Declining Soil Fertility and Decreased Wheat Yield Raise Concerns for Punjab Farmers

by Manjari Singh

Alarming trends are emerging in Punjab’s agricultural sector as soil fertility continues to decline, attributed to the excessive use of chemical fertilizers. Over the past five years, wheat production in Punjab has witnessed a significant decrease, dropping from 178 lakh metric tonnes in 2017-18 to 149 lakh metric tonnes in 2021-22. Moreover, per acre wheat productivity has also suffered, declining from 5,077 kg per hectare in 2017-18 to 4,216 kg per hectare in 2021-22.

Recent data released by the government indicates that the increased utilization of chemical fertilizers in Punjab has led to a 16% decrease in wheat production and a 17% decrease in wheat productivity per acre. The consumption of fertilizers by Punjab farmers has risen by nearly 10%, reaching 39.47% in 2021-22, compared to 36.06 lakh metric tonnes in 2017-18.

These figures underscore the fact that production and productivity have already reached a plateau, with increased fertilizer consumption having little to no positive impact and even showing a negative impact on wheat production. Punjab currently boasts the highest per hectare consumption of chemical fertilizers in the country, with 253.94 kg per hectare of nutrients – nitrogen, phosphate, and potash – being used in 2021-22.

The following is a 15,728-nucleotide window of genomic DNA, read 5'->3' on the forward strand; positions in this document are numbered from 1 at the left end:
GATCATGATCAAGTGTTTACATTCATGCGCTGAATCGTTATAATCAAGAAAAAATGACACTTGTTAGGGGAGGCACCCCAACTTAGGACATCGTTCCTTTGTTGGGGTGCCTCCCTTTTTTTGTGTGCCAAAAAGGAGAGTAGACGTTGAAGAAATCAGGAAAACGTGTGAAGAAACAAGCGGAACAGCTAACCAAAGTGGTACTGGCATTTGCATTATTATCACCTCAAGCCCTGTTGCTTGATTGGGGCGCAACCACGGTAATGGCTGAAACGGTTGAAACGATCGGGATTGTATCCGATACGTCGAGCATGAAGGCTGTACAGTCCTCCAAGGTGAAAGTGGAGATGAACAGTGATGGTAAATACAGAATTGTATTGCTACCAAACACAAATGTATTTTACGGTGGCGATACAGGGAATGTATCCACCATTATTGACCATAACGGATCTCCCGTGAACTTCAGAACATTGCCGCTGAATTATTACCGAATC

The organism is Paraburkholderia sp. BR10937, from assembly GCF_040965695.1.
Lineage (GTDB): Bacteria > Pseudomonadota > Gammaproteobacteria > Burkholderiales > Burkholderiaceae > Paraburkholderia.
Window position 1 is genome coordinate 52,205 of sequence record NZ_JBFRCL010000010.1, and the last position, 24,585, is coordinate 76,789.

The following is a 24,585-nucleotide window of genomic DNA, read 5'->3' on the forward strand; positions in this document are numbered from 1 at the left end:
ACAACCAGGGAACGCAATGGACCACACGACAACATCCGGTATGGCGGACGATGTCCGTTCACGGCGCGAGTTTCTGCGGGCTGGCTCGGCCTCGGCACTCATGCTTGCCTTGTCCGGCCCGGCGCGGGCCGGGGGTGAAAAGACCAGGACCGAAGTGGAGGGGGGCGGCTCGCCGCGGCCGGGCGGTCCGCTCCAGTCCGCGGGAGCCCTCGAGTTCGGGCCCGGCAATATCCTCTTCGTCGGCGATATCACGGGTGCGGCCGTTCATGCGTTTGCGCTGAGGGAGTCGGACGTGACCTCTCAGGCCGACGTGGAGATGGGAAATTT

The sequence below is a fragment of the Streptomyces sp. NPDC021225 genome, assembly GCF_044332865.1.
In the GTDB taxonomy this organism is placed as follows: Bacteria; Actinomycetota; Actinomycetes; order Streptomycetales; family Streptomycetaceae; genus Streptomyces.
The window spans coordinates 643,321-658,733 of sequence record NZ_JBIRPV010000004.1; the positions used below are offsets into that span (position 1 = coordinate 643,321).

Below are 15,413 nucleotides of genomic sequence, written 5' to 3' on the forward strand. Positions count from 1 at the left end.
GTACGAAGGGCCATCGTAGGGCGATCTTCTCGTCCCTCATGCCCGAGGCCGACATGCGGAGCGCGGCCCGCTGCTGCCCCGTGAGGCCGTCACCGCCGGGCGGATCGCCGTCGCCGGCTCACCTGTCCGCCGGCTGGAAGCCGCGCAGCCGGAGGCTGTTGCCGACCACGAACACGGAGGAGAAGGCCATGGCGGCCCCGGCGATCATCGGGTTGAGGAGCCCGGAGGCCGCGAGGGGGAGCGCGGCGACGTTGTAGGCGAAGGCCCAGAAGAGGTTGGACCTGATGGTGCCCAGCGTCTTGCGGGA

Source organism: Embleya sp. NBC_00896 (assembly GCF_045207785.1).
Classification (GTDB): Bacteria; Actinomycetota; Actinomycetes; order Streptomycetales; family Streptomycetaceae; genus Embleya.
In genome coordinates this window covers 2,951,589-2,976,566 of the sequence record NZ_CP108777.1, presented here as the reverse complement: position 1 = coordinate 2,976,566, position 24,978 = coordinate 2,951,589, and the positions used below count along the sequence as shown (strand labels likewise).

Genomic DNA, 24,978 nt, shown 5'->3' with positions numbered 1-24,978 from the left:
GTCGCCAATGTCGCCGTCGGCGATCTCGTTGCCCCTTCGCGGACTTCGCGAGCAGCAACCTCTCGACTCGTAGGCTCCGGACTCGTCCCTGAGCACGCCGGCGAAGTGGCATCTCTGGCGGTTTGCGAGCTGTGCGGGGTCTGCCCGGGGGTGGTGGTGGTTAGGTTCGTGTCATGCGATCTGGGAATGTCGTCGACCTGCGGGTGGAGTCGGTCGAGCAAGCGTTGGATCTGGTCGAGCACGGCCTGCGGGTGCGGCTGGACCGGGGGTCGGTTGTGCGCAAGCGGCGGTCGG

Agriculture experts have expressed concerns over the overuse of chemical fertilizers, which has effectively depleted the organic component in the soil to near zero. The consequences of this practice are becoming increasingly evident, with declining soil health and reduced agricultural output.

In response to these challenges, Union Minister for Chemical and Fertilizers, Mansukh Mandaviya, emphasized the need to protect Punjab’s soil by reducing reliance on chemical fertilizers. Mandaviya stated, “Punjab is one of the states where wheat production and productivity have declined, despite increased usage of chemical fertilizers. Therefore, it is imperative that we prioritize soil health, which has deteriorated over the past few years.”

The declining wheat production and reduced productivity in Punjab serve as a wake-up call for farmers and policymakers to adopt sustainable agricultural practices that prioritize soil health. It is crucial to strike a balance between maximizing yields and preserving the long-term fertility of the land, ensuring a sustainable future for Punjab’s agricultural sector.

Manjari Singh

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